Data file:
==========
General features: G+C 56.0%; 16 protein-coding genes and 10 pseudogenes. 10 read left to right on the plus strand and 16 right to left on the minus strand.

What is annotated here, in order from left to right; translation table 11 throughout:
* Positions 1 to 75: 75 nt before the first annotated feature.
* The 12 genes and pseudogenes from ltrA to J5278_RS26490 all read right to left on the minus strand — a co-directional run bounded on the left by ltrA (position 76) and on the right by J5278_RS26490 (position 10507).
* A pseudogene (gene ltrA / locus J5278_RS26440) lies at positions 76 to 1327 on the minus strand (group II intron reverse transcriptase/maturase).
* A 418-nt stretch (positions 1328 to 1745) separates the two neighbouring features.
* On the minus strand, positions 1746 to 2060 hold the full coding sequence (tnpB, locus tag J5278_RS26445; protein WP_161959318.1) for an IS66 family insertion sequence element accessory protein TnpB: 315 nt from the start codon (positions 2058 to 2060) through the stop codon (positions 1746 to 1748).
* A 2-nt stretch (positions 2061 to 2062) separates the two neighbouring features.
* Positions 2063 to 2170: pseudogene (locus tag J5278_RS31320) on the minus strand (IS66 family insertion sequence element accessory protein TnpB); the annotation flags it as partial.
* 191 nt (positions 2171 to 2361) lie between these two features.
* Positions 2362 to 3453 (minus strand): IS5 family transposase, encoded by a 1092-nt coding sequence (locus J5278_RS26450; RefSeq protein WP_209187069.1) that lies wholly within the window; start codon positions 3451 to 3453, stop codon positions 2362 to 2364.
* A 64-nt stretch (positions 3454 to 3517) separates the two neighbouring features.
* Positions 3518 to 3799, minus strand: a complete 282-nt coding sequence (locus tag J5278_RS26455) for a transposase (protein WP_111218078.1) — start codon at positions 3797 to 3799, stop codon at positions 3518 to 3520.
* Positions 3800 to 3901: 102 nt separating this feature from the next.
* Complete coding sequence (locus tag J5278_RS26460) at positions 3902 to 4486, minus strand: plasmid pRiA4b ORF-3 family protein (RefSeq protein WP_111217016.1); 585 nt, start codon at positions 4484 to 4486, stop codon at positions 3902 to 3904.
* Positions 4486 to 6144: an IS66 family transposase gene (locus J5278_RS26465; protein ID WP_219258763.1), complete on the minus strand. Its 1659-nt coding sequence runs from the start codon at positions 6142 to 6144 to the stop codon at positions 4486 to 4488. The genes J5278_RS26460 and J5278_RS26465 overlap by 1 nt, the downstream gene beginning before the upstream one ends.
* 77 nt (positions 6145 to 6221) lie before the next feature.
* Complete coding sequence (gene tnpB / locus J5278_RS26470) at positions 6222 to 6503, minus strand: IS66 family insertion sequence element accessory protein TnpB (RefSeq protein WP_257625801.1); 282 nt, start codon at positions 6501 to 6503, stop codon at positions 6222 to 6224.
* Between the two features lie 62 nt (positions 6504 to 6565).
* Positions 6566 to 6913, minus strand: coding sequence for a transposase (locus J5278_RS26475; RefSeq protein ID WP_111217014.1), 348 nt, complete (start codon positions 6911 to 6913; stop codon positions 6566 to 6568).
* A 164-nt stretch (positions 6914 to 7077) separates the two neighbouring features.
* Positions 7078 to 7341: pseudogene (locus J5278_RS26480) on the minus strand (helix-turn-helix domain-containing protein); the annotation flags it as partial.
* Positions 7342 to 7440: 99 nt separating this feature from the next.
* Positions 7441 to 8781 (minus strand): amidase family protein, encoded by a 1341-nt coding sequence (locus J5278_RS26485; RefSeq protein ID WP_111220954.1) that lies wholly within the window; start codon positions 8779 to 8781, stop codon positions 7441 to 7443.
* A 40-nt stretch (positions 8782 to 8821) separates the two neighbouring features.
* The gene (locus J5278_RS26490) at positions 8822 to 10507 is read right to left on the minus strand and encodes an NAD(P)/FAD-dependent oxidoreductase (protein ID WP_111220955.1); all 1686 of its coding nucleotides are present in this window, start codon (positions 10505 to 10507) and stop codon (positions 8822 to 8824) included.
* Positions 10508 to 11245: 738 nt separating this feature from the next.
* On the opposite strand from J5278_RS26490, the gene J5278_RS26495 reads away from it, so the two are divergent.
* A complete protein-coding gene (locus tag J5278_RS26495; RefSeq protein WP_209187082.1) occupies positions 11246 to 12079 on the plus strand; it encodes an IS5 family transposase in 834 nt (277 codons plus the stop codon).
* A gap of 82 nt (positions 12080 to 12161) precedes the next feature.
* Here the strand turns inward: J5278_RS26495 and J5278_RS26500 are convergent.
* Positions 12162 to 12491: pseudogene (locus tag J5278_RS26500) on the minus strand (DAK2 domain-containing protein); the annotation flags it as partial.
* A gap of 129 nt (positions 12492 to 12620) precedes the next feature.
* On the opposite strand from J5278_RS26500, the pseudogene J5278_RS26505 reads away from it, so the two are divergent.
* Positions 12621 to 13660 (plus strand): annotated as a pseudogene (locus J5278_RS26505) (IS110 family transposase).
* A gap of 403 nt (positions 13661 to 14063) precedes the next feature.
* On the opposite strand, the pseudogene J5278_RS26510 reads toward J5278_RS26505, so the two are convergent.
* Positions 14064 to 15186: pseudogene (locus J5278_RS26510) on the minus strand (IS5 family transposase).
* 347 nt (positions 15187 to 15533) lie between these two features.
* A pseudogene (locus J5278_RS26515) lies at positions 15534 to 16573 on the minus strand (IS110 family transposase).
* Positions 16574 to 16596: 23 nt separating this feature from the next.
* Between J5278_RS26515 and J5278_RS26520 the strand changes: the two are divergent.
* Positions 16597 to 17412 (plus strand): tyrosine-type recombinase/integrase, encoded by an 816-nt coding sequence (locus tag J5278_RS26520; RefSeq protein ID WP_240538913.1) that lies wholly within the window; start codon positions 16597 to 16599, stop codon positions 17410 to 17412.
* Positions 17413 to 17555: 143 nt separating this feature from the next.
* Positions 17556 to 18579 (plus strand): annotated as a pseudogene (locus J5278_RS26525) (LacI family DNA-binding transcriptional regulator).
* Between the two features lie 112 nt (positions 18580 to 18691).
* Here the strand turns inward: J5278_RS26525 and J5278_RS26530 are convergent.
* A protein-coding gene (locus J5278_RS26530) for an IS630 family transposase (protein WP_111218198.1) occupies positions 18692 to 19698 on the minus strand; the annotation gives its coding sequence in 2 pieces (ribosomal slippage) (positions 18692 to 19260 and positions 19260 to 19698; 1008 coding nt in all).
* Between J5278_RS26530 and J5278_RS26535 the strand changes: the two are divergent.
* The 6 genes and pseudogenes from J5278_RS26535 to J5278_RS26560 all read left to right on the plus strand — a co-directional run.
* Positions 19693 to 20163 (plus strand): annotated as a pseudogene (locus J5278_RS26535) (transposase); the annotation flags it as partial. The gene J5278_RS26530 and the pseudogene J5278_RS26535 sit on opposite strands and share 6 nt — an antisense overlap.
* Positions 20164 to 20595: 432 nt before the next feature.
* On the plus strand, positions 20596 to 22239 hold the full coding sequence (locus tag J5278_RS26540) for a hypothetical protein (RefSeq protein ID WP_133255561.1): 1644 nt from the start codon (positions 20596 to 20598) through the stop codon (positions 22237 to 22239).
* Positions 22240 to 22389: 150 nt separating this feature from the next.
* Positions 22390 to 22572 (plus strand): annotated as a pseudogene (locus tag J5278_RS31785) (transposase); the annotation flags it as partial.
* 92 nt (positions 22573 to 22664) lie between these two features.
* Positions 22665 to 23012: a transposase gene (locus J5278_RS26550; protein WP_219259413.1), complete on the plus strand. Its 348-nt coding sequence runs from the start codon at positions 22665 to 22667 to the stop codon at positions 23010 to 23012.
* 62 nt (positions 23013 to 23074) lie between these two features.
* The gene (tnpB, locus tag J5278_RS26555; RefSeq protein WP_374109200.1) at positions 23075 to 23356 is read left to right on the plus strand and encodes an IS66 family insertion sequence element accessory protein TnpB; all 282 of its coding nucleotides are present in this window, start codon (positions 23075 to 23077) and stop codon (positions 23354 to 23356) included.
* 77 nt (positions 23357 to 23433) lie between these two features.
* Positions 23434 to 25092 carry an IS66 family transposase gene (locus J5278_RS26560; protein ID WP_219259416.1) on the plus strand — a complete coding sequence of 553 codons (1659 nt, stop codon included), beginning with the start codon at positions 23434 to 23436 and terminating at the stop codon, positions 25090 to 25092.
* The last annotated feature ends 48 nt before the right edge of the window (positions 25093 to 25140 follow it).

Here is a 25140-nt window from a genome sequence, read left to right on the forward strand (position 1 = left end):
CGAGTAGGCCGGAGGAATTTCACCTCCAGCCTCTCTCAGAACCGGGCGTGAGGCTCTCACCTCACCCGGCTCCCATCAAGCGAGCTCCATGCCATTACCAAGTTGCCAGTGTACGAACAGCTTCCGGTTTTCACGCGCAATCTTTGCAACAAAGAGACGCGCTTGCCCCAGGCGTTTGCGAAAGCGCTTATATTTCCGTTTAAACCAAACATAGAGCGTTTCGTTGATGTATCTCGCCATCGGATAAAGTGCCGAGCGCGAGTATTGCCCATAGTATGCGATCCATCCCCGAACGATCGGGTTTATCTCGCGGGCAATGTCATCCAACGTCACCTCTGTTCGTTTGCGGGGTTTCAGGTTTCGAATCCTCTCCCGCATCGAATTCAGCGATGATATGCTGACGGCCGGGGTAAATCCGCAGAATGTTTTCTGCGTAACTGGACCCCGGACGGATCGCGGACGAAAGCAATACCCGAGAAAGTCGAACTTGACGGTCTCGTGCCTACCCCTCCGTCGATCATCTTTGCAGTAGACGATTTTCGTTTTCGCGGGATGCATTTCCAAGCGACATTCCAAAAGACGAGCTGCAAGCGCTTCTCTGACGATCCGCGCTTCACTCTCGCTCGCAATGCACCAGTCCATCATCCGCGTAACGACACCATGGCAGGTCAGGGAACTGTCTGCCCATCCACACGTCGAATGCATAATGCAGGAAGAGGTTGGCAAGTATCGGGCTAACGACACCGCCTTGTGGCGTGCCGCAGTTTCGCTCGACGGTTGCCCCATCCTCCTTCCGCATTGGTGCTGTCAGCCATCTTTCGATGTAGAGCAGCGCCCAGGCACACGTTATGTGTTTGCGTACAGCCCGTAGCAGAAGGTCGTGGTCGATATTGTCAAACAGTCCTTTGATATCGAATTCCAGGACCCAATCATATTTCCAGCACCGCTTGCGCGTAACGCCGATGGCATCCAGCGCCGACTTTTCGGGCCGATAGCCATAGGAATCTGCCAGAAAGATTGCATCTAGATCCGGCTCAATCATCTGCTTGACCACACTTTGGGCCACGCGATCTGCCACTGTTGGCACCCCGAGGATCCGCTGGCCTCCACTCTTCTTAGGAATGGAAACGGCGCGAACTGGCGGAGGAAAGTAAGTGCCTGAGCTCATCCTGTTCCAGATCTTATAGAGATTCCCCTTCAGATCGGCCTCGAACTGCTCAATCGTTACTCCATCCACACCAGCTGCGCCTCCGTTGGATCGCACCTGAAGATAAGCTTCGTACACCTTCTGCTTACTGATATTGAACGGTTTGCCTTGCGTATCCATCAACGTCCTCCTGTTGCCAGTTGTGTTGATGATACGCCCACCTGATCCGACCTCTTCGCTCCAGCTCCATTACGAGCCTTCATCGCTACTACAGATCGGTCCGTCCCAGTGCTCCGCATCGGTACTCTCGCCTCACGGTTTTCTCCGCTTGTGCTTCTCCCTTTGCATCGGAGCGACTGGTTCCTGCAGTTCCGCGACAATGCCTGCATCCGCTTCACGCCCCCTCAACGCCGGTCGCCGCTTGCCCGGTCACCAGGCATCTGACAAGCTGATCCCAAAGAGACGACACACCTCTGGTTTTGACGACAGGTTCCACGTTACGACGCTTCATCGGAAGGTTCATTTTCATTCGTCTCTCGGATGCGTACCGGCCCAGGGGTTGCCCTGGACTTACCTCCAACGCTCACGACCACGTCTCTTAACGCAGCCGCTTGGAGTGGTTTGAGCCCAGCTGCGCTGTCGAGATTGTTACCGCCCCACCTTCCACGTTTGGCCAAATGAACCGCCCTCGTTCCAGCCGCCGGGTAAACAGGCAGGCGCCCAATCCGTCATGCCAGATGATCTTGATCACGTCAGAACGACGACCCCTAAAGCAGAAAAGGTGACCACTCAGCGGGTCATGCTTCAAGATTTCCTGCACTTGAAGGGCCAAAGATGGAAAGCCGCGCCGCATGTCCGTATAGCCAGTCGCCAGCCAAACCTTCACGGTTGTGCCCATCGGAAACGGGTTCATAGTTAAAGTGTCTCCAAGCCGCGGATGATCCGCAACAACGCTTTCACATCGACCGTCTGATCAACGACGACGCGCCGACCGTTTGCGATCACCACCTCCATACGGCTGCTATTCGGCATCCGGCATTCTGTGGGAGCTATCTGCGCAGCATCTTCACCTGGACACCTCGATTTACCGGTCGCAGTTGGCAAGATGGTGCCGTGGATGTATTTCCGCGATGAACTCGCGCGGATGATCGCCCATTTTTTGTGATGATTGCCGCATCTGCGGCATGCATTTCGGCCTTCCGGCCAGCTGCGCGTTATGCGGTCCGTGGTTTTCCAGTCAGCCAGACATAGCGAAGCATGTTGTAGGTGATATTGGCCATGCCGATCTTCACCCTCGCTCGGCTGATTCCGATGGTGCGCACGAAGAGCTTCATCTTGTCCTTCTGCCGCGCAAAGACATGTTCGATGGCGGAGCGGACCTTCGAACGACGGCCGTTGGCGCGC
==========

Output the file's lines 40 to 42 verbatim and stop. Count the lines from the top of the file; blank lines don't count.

* A pseudogene (locus J5278_RS26515) lies at positions 15534 to 16573 on the minus strand (IS110 family transposase).
* Positions 16574 to 16596: 23 nt separating this feature from the next.
* Between J5278_RS26515 and J5278_RS26520 the strand changes: the two are divergent.